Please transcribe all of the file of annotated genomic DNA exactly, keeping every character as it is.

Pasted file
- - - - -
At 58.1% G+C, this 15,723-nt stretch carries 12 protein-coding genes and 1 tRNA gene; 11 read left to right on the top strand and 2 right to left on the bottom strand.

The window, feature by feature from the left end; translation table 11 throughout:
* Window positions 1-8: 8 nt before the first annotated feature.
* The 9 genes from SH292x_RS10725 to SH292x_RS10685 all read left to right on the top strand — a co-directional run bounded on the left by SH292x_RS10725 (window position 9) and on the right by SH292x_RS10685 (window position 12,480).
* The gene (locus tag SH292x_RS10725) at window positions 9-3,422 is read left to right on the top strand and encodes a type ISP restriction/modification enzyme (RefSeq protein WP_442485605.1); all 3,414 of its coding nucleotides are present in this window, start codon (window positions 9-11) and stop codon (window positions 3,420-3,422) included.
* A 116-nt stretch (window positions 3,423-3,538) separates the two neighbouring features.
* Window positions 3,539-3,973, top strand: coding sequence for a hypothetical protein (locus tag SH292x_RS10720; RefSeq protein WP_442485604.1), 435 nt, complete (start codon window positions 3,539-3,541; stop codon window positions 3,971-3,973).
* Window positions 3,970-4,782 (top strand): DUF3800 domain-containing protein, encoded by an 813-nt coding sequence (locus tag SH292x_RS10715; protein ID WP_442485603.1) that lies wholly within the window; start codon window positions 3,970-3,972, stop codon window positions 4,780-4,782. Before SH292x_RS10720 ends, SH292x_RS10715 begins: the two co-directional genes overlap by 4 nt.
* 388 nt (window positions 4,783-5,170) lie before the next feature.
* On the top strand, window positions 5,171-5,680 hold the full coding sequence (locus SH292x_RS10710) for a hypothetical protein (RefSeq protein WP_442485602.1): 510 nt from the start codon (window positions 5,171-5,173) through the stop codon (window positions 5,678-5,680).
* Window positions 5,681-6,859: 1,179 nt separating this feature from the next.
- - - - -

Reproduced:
At 58.1% G+C, this 15,723-nt stretch carries 12 protein-coding genes and 1 tRNA gene; 11 read left to right on the top strand and 2 right to left on the bottom strand.

The window, feature by feature from the left end; translation table 11 throughout:
* Window positions 1-8: 8 nt before the first annotated feature.
* The 9 genes from SH292x_RS10725 to SH292x_RS10685 all read left to right on the top strand — a co-directional run bounded on the left by SH292x_RS10725 (window position 9) and on the right by SH292x_RS10685 (window position 12,480).
* The gene (locus tag SH292x_RS10725) at window positions 9-3,422 is read left to right on the top strand and encodes a type ISP restriction/modification enzyme (RefSeq protein WP_442485605.1); all 3,414 of its coding nucleotides are present in this window, start codon (window positions 9-11) and stop codon (window positions 3,420-3,422) included.
* A 116-nt stretch (window positions 3,423-3,538) separates the two neighbouring features.
* Window positions 3,539-3,973, top strand: coding sequence for a hypothetical protein (locus tag SH292x_RS10720; RefSeq protein WP_442485604.1), 435 nt, complete (start codon window positions 3,539-3,541; stop codon window positions 3,971-3,973).
* Window positions 3,970-4,782 (top strand): DUF3800 domain-containing protein, encoded by an 813-nt coding sequence (locus tag SH292x_RS10715; protein ID WP_442485603.1) that lies wholly within the window; start codon window positions 3,970-3,972, stop codon window positions 4,780-4,782. Before SH292x_RS10720 ends, SH292x_RS10715 begins: the two co-directional genes overlap by 4 nt.
* 388 nt (window positions 4,783-5,170) lie before the next feature.
* On the top strand, window positions 5,171-5,680 hold the full coding sequence (locus SH292x_RS10710) for a hypothetical protein (RefSeq protein WP_442485602.1): 510 nt from the start codon (window positions 5,171-5,173) through the stop codon (window positions 5,678-5,680).
* Window positions 5,681-6,859: 1,179 nt separating this feature from the next.